The role of technology in engaging disengaged youth: final ... 11آ  The role of technology in engaging

Embed Size (px)

Text of The role of technology in engaging disengaged youth: final ... 11آ  The role of technology in...

  • The role of technology in engaging disengaged youth: final report Lucas Walsh, Barbara Lemon, Rosalyn Black, Cheryl Mangan and Philippa Collin April 2011

    flexiblelearning.net.au

  • The role of technology in engaging disengaged youth

    Australian Flexible Learning Framework i

    Acknowledgements This report was produced for the Australian Flexible Learning Framework by The Foundation for Young Australians and the Inspire Foundation.

    The Foundation for Young Australians

    21-27 Somerset Place, Melbourne

    Victoria, 3000, Australia

    http://www.fya.org.au

    Inspire Foundation

    102 Beattie Street, Balmain

    New South Wales, 2041, Australia

    http://www.inspire.org.au

    Copyright in this work is owned by the Commonwealth of Australia

    © Commonwealth of Australia 2011.

    Apart from any use as permitted under the Copyright Act 1968, no part may be reproduced except under the licence below or without prior written permission.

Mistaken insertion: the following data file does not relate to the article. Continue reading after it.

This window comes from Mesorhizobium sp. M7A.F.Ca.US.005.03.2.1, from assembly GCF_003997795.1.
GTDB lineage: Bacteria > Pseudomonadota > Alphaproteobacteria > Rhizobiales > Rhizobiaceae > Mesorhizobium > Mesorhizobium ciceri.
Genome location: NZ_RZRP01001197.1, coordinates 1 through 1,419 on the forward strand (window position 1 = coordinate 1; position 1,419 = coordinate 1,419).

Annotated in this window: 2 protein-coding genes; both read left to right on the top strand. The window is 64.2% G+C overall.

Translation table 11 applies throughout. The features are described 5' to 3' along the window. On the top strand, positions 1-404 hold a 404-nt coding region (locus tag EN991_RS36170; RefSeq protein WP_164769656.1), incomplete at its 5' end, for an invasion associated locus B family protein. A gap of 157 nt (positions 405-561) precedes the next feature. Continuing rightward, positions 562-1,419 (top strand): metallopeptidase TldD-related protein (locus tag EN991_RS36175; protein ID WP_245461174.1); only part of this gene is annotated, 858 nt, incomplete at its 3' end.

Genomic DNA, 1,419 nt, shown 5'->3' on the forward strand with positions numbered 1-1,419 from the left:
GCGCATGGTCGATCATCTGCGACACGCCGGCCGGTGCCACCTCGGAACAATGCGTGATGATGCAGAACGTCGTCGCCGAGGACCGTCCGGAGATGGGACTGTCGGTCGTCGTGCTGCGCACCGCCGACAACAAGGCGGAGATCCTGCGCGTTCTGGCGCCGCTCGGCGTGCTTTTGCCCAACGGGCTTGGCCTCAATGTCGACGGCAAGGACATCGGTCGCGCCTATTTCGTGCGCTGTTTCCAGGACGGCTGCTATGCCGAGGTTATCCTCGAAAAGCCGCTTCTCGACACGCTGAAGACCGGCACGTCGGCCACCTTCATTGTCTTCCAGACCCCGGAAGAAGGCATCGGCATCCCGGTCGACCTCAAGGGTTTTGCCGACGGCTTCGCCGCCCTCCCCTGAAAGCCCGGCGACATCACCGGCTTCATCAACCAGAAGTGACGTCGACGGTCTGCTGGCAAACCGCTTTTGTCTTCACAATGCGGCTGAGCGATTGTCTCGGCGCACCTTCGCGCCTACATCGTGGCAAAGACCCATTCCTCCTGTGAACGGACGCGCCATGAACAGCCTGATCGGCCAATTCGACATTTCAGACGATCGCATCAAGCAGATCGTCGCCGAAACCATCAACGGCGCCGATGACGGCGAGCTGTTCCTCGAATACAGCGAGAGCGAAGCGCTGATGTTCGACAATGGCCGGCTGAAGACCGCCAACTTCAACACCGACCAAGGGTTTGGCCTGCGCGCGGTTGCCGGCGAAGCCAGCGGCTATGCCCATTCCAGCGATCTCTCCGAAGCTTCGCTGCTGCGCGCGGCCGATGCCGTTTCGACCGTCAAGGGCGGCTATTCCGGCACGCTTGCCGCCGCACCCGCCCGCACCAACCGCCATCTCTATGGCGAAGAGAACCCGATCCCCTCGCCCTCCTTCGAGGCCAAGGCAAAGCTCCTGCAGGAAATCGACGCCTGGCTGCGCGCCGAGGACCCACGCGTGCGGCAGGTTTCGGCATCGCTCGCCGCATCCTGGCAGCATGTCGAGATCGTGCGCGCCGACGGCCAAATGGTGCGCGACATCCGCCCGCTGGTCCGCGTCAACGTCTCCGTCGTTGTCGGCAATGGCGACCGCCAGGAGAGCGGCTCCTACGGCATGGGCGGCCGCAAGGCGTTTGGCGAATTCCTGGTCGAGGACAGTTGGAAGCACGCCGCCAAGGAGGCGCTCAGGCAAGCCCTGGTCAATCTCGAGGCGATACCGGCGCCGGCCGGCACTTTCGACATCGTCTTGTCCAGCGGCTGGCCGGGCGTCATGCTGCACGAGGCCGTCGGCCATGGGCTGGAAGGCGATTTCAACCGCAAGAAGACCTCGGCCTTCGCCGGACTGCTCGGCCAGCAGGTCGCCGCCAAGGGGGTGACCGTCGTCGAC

AEShareNet Free For Education licence

    This work is copyright and licensed under the AEShareNet Free For Education Licence (AEShareNet–FfE Licence). The onus rests with you to ensure compliance with the AEShareNet-FfE Licence and the following is merely a summary of the scope of the Licence.

    You may use and copy any material covered by an AEShareNet-FfE licence, for educational purposes only, and only within or for the services of your organisation.

    Conditions for the licence can be found at http://www.aesharenet.com.au/FfE2/. Queries regarding the standard AEShareNet-FfE Licence conditions should be directed to the AEShareNet website at http://www.aesharenet.com.au/help/support/.

    In addition to the standard AEShareNet-Ffe Licence conditions, the following special condition applies: The licence territory is limited to Australia and New Zealand.

    Requests and inquiries concerning other reproduction and rights should be directed in the first instance to the Director, VET Technology, Policy and Projects, Department of Education, Employment and Workplace Relations, GPO Box 9880, Canberra, ACT, 2601.

  • The role of technology in engaging disengaged youth

    Australian Flexible Learning Framework i

    Table of contents

    Executive summary ................................................................................................................. 1 

    Introduction .............................................................................................................................. 5 

    Methodology ............................................................................................................................ 7 

    Part One: Overview of the issues ........................................................................................ 10 

    Educational engagement and technology ........................................................................... 10